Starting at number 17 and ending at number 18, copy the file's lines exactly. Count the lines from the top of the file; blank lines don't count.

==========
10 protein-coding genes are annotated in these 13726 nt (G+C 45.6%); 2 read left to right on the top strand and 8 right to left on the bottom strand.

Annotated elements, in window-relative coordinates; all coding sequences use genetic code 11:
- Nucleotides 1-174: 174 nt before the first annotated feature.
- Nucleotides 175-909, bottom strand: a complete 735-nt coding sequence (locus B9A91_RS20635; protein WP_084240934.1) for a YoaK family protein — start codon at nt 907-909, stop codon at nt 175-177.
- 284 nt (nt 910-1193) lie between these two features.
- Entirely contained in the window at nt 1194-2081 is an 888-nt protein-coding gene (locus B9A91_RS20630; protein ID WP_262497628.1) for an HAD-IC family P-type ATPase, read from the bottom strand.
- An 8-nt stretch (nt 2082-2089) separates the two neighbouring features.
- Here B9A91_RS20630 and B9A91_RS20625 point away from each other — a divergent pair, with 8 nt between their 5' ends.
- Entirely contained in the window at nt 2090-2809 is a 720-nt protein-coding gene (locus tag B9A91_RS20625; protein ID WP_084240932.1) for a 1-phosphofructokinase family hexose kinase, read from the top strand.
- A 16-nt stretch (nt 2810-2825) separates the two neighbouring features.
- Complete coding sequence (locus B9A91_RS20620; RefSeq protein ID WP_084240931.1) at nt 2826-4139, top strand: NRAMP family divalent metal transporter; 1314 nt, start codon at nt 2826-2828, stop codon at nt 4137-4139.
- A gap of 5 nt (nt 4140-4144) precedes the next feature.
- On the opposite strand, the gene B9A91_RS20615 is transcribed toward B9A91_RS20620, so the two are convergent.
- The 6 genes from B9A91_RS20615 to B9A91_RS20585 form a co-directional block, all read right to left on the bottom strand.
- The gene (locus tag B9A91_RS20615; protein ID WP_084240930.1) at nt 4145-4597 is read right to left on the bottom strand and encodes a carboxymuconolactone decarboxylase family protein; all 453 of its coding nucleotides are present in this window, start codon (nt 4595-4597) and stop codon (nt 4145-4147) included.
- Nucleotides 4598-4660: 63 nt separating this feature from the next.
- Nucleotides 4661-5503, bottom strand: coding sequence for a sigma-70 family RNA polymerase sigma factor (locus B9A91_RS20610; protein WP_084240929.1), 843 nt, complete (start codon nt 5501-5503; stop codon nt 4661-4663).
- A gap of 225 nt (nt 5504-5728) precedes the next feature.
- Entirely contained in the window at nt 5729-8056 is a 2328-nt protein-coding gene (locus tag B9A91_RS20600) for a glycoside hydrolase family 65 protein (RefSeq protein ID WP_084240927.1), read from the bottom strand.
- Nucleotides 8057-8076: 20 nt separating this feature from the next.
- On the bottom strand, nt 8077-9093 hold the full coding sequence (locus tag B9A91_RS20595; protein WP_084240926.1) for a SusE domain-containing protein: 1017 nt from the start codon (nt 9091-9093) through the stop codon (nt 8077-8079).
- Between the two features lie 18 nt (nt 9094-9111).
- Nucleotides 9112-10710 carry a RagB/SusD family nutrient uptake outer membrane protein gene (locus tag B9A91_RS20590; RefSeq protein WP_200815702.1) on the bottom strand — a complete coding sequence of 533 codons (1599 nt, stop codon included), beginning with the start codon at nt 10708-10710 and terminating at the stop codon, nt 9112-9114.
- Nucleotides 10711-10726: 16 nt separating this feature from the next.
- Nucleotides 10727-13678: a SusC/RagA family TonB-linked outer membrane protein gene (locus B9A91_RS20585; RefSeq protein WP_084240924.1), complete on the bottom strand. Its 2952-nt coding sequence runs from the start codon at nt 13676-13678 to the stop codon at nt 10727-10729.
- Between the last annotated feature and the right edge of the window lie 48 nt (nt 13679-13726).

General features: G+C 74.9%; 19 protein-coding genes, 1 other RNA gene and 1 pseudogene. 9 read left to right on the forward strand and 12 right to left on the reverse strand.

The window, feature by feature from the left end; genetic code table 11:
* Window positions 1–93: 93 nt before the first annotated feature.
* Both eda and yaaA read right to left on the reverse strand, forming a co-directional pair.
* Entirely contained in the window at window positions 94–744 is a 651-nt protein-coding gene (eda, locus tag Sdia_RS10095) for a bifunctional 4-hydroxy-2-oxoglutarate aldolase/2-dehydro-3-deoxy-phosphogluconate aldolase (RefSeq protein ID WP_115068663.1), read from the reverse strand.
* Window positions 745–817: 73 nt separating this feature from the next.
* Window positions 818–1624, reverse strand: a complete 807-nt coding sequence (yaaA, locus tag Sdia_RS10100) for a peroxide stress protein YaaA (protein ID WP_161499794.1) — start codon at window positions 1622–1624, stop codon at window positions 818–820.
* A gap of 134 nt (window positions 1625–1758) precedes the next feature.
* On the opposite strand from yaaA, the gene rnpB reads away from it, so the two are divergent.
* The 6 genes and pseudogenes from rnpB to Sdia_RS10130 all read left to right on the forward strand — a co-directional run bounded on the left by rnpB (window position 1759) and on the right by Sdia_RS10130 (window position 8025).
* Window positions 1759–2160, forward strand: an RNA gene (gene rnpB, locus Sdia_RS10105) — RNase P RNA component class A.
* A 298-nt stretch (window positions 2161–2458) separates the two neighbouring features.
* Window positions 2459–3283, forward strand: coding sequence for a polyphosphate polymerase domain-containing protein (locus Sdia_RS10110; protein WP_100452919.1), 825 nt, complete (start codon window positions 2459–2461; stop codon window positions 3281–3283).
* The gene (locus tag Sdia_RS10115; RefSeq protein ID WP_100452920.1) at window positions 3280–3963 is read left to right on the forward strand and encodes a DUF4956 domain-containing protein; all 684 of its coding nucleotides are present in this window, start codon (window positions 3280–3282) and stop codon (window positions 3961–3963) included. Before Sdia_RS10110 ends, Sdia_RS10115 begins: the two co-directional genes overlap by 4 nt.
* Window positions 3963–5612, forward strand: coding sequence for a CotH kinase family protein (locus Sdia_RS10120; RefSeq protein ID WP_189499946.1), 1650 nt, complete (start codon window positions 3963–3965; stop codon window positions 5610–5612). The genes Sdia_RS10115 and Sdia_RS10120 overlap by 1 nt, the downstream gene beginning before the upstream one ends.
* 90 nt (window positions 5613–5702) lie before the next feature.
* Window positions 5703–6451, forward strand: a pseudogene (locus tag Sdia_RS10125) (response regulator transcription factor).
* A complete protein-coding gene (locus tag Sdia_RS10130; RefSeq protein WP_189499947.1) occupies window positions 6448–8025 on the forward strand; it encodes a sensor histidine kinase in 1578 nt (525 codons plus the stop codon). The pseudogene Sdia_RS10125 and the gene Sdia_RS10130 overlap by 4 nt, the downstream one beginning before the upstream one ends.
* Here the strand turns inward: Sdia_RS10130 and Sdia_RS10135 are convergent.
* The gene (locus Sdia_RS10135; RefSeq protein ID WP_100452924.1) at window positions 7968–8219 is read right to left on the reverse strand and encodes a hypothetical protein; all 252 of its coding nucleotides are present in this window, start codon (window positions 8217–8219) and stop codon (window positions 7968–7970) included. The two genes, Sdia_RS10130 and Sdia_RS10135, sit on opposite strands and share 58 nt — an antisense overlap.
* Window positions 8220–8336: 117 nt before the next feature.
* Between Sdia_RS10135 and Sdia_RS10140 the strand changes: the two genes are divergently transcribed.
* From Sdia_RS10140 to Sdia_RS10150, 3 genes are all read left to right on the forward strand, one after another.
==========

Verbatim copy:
- Nucleotides 4661-5503, bottom strand: coding sequence for a sigma-70 family RNA polymerase sigma factor (locus B9A91_RS20610; protein WP_084240929.1), 843 nt, complete (start codon nt 5501-5503; stop codon nt 4661-4663).
- A gap of 225 nt (nt 5504-5728) precedes the next feature.